My Father’s Notebook: The Enlistment Question

My Father’s Notebook: The Enlistment Question

I don’t remember a time when I didn’t know that I was the daughter of a Vietnam Veteran, nor a time when I wasn’t very proud of my Dad for his service. I had so many questions about Vietnam and what Dad experienced there, but never seemed to get answers for them. Sometimes I would ask my questions, and Dad would respond with a brief answer and a look of sadness that left me wishing I hadn’t asked.

One question, in particular, had lingered in my mind for as long as I could remember. It wasn’t until I was a sophomore in college that the opportunity to ask it finally arose. My assignment was to learn more about my family members and then give a speech on my family history. I jumped at the chance to ask Dad the question I most wanted to have answered, “Why did you join the Army knowing you’d probably have to go to Vietnam?”

He paused a moment and then he looked at me and said, “I was young and stupid.” Even though I knew there was so much more to it, I just couldn’t push further. I was too overcome with the desire to protect him from the pain that was so clearly written on his face. Would he have shared more with me then, had I asked? Was I even ready to hear the answers then?

I know now, some twenty years later, why Dad made what seemed to me an impossible decision and one that stood in such contradiction to his gentle nature. And, as it turns out, the reason was far more in line with his nature than I ever imagined. He did it for his family.

Even from a young age, Dad was a caregiver and a protector of those he loved. At five years old he took responsibility for his little sister, the youngest of 9 kids, who he called “Bevie-pie.” By high school he was working on the Dobbs’ farm. He lived and worked with the Dobbs family during the week, doing chores on the farm before riding the bus in to school, then riding back for more chores after school. He never shied away from work.

As his high school graduation neared, so did his wedding to Mom. Dad set about planning his future. His father was very ill, and he felt it his duty and his honor to help support his mother and sister. With his family to support and a new life with his bride-to-be about to start, continuing his education just wasn’t an option financially. My grandfather, Mom’s father, offered Dad their family farm. But Dad knew firsthand the long hours and the stress of farm life, and he didn’t want that for himself or for his family. He also knew factory life was not for him. So as his father’s health deteriorated, he began considering the military.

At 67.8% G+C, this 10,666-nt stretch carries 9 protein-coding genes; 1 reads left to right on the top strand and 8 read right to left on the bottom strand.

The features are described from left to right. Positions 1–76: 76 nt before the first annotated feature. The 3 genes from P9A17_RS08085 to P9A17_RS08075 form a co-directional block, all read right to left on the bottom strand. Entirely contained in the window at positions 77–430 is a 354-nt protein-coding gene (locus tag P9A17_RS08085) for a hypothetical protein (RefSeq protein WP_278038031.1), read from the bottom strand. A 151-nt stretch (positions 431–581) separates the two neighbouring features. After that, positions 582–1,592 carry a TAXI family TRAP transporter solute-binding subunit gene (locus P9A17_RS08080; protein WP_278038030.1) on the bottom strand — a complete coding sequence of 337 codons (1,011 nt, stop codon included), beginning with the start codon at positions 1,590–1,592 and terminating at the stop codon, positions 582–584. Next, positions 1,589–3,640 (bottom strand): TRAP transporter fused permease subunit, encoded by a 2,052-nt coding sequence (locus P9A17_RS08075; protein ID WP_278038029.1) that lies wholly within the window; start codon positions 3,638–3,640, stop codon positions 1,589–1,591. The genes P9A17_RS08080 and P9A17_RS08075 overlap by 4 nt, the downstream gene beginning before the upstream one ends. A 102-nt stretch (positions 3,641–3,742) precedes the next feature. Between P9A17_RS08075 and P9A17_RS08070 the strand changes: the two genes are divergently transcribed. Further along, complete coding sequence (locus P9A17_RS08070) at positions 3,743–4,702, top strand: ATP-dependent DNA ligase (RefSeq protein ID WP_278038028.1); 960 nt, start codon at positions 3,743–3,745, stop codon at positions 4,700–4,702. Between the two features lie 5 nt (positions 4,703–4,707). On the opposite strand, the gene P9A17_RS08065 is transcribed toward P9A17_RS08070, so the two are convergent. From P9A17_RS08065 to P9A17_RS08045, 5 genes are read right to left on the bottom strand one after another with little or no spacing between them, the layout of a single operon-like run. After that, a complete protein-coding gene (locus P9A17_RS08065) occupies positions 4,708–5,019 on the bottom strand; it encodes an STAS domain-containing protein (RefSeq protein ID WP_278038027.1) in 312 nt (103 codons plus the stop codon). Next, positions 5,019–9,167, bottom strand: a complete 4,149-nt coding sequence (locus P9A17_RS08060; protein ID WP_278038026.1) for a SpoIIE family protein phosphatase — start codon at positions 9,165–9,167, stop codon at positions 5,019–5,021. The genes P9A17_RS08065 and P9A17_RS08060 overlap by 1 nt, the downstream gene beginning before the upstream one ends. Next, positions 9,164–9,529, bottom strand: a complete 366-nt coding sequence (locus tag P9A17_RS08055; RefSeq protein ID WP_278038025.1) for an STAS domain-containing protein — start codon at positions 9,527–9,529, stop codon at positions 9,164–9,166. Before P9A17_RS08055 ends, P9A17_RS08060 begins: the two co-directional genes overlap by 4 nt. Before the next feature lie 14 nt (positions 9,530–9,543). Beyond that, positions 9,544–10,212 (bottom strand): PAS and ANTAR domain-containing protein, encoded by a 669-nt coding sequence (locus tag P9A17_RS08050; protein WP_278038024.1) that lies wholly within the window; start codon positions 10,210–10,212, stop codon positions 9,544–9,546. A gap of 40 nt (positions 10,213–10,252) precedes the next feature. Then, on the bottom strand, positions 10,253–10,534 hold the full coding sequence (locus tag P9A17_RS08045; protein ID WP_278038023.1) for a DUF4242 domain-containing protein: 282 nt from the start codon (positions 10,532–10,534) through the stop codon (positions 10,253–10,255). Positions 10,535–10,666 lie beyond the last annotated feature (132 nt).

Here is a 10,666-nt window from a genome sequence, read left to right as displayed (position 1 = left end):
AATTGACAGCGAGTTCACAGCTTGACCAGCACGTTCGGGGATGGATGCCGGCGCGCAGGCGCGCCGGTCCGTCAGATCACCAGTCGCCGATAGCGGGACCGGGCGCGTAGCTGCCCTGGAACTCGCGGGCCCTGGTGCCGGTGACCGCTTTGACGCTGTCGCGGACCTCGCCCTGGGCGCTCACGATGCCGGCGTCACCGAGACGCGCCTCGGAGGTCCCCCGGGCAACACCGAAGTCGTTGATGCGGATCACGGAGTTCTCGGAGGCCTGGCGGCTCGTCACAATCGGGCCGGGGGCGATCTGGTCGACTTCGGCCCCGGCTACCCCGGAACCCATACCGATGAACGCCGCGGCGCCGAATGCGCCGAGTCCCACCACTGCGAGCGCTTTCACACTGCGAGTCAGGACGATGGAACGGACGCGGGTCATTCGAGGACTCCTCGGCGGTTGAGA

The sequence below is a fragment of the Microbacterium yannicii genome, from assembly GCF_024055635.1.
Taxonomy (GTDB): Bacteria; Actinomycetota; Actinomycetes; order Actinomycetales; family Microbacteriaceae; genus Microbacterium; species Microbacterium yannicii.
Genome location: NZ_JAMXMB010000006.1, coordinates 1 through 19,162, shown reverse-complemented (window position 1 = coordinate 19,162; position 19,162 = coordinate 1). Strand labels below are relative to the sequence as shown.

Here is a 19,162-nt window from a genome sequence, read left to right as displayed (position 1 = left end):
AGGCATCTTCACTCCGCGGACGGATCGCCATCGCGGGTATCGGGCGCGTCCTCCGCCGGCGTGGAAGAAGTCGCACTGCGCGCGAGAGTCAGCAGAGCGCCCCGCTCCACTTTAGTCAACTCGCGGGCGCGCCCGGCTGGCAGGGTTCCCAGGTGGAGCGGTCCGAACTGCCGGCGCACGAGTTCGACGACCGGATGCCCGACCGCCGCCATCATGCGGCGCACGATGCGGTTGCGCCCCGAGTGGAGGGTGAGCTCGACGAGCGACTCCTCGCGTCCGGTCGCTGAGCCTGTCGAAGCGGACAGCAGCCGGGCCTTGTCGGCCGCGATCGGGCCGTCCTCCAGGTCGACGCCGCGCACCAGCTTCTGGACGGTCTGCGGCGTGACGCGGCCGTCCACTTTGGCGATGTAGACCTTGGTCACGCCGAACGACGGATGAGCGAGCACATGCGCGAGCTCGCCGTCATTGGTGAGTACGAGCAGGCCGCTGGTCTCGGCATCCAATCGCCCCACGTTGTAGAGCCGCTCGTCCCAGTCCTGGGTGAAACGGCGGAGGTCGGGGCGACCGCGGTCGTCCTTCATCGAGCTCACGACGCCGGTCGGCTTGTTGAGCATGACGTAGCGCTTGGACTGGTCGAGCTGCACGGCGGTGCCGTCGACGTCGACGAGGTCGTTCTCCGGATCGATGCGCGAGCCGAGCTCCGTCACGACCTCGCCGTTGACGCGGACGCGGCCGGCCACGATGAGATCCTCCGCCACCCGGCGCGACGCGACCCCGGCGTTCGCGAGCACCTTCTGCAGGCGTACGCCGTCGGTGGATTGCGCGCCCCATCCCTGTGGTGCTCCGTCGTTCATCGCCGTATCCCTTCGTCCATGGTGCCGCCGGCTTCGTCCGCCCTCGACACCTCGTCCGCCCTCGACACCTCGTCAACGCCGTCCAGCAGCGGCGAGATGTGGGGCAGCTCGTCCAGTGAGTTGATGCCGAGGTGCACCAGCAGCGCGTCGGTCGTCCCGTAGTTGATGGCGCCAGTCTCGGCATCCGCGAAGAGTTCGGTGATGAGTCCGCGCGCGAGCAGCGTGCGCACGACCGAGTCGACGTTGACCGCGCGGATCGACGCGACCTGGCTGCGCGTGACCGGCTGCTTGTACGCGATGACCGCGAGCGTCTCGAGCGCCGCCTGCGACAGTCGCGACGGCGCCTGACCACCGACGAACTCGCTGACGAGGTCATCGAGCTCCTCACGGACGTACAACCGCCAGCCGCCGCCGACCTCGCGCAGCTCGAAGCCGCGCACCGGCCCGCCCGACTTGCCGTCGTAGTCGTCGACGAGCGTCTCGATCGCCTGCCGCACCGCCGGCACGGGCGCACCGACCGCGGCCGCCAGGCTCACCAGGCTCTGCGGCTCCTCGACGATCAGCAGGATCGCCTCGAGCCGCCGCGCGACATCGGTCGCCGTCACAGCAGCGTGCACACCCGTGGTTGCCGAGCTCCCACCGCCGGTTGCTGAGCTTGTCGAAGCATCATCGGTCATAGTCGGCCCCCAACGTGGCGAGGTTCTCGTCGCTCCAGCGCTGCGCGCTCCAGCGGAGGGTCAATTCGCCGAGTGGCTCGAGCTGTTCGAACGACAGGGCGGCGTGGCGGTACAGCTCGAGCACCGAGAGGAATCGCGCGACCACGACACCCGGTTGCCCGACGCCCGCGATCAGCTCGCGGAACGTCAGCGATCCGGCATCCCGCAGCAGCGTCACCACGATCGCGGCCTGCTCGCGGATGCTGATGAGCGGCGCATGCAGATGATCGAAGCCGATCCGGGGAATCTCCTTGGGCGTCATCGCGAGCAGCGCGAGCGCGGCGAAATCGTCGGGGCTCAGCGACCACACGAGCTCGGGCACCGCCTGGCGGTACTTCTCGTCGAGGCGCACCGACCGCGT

Dad’s family was not new to military service. His grandfather, Hans, served in the Norwegian army before emigrating from Norway to the United States. His father, Jasper, served in the U.S. Army in the World War I era. Two of his older brothers, Bob & Ron, also served in the military. And, even if he didn’t chose to continue on to a career in the military, it would still provide him financial assistance to continue his education while still supporting his family.

So, with his parents signing to give their permission, Dad signed enlistment papers in 1968. It was a year of many changes. In April, his father, Jasper, passed away. Dad graduated from Colfax High School in May. One week later, on June 1st, my parents were married. Two short weeks later, Dad left for Basic Training in Kentucky.

Dad joined the Army for the same reason he did everything else in his life—he did it for his family. Though he likely made the choice with a certain innocence and naiveté, knowing he took on such an incredible responsibility to make a better life for those he loved makes me even more proud of him. Yes, Dad was young, but I disagree with him on one point: he was far from stupid. At 18, he made the best decision he could have. And in the end, his service allowed him to go on to school and to become an excavator, which he truly loved. And through it all, he took care of his family–of all of us. For this we could not be more thankful nor more proud.

Three generations of Johnsons in the military:  At left,  Hans Johnson, Glen’s grandfather, served in the Norwegian army prior to immigrating to the United States.  At center, Jasper Johnson, Glen’s father,  served in the U.S. Army in the World War I era.  Glen, right, served in the U.S. Army from 1968 to 1971.

Glen worked on the Dobbs’ family’s dairy farm during high school.  His bride-to-be’s father offered the young couple his farm, but he knew firsthand the long hours and stress of farm life, and he didn’t want that for himself or his family.

My Father’s Notebook: A Daughter’s Journey to Learn about her Dad’s Service in Vietnam

Tracey is a proud Daughter of a Vietnam Veteran who recently lost her father to a tragic accident in August of 2011. She is now going to blog for our organization and some of her writing will be reflections of her father and his service. Read her BIO on our Author’s Page here.

My Father’s Notebook: A Daughter’s Journey to Learn about her Dad’s Service in Vietnam